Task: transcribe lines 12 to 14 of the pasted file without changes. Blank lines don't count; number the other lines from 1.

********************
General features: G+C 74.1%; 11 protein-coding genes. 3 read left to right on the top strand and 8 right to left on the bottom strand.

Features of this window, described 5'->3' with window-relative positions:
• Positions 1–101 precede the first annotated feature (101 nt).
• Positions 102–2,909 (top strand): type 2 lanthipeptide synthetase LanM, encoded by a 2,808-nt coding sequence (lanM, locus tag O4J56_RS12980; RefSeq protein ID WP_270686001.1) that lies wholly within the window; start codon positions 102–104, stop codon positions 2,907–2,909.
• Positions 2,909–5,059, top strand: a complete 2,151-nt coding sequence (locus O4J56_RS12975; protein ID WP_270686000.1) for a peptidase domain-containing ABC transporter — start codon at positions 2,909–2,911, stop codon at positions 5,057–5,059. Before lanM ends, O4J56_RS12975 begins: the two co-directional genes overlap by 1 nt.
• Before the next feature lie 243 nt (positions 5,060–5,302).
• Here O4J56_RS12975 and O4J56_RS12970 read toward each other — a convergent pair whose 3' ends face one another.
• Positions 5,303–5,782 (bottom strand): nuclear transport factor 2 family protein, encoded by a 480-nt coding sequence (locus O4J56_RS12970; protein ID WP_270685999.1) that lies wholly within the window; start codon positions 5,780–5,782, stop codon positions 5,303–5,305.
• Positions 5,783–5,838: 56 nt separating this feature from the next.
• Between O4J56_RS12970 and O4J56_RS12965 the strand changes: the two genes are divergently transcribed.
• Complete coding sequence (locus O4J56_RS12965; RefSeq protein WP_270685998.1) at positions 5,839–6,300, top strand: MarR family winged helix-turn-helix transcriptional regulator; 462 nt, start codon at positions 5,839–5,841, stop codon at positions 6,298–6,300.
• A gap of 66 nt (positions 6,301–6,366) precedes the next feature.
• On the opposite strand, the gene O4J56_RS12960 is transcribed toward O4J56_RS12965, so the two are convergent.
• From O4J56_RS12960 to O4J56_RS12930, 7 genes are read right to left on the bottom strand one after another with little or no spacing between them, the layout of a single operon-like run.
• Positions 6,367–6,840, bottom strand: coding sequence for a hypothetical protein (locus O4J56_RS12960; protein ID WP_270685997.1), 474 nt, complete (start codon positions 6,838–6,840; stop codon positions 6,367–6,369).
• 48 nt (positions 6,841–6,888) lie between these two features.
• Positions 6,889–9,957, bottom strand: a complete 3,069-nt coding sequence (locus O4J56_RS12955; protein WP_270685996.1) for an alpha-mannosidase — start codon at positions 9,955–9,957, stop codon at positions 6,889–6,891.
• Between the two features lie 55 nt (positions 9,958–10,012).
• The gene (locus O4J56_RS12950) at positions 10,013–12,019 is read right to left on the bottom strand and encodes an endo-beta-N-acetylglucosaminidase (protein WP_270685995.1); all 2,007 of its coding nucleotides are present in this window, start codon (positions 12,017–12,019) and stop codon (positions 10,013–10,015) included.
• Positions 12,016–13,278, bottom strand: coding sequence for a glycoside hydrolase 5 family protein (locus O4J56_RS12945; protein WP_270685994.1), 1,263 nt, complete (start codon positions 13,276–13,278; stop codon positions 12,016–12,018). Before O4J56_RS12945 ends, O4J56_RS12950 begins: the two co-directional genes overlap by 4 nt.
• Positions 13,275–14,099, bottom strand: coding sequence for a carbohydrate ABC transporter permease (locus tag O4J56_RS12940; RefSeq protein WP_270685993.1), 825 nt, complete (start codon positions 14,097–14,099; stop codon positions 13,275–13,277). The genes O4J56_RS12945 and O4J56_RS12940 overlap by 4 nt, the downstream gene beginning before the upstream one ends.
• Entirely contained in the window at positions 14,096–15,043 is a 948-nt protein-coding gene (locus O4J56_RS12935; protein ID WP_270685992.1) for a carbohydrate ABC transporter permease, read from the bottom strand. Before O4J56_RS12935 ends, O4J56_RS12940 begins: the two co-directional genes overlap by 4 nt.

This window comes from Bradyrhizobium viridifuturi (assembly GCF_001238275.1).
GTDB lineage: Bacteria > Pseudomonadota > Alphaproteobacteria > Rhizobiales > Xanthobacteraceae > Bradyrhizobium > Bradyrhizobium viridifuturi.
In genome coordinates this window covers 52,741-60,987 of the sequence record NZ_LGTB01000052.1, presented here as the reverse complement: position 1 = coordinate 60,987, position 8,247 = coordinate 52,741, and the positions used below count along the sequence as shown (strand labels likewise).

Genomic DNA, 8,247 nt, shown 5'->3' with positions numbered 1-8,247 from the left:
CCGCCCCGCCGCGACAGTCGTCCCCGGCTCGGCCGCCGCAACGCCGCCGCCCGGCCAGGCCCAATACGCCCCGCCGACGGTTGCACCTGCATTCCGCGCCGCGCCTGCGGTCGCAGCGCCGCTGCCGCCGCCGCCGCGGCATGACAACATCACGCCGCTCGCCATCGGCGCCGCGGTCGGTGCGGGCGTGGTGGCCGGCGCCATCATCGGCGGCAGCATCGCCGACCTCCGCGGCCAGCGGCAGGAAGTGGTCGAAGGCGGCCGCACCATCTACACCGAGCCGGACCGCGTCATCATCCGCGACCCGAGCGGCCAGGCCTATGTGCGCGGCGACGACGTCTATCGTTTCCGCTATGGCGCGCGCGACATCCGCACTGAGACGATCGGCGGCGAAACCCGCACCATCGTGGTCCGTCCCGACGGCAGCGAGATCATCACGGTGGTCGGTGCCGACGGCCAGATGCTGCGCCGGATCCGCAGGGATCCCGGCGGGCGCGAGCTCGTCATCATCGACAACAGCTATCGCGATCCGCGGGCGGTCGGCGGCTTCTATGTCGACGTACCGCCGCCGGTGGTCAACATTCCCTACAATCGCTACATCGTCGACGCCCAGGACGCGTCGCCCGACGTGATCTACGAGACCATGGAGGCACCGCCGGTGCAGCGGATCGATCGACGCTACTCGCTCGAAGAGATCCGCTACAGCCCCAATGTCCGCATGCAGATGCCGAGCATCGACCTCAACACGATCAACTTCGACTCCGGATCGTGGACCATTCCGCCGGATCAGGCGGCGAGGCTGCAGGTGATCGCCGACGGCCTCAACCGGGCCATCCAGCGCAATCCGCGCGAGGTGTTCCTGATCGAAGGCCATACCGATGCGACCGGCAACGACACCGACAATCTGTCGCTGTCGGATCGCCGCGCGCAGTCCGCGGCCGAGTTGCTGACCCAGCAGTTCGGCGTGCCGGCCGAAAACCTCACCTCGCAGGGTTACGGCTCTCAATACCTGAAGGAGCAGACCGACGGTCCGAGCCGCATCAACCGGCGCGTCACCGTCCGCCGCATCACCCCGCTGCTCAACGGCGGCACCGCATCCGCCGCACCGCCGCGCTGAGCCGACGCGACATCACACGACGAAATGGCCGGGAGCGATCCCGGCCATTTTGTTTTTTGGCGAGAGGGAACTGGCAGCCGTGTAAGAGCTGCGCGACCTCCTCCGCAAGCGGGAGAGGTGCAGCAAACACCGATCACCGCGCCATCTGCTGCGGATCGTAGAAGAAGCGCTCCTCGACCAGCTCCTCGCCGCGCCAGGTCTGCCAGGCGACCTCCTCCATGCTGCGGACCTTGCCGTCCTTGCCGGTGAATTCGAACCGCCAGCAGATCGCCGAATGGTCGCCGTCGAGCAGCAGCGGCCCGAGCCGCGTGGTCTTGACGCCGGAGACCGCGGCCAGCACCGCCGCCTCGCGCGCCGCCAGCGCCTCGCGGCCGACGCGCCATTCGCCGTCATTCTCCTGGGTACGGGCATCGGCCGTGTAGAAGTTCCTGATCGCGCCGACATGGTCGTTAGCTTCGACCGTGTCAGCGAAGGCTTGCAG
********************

• A gap of 66 nt (positions 6,301–6,366) precedes the next feature.
• On the opposite strand, the gene O4J56_RS12960 is transcribed toward O4J56_RS12965, so the two are convergent.
• From O4J56_RS12960 to O4J56_RS12930, 7 genes are read right to left on the bottom strand one after another with little or no spacing between them, the layout of a single operon-like run.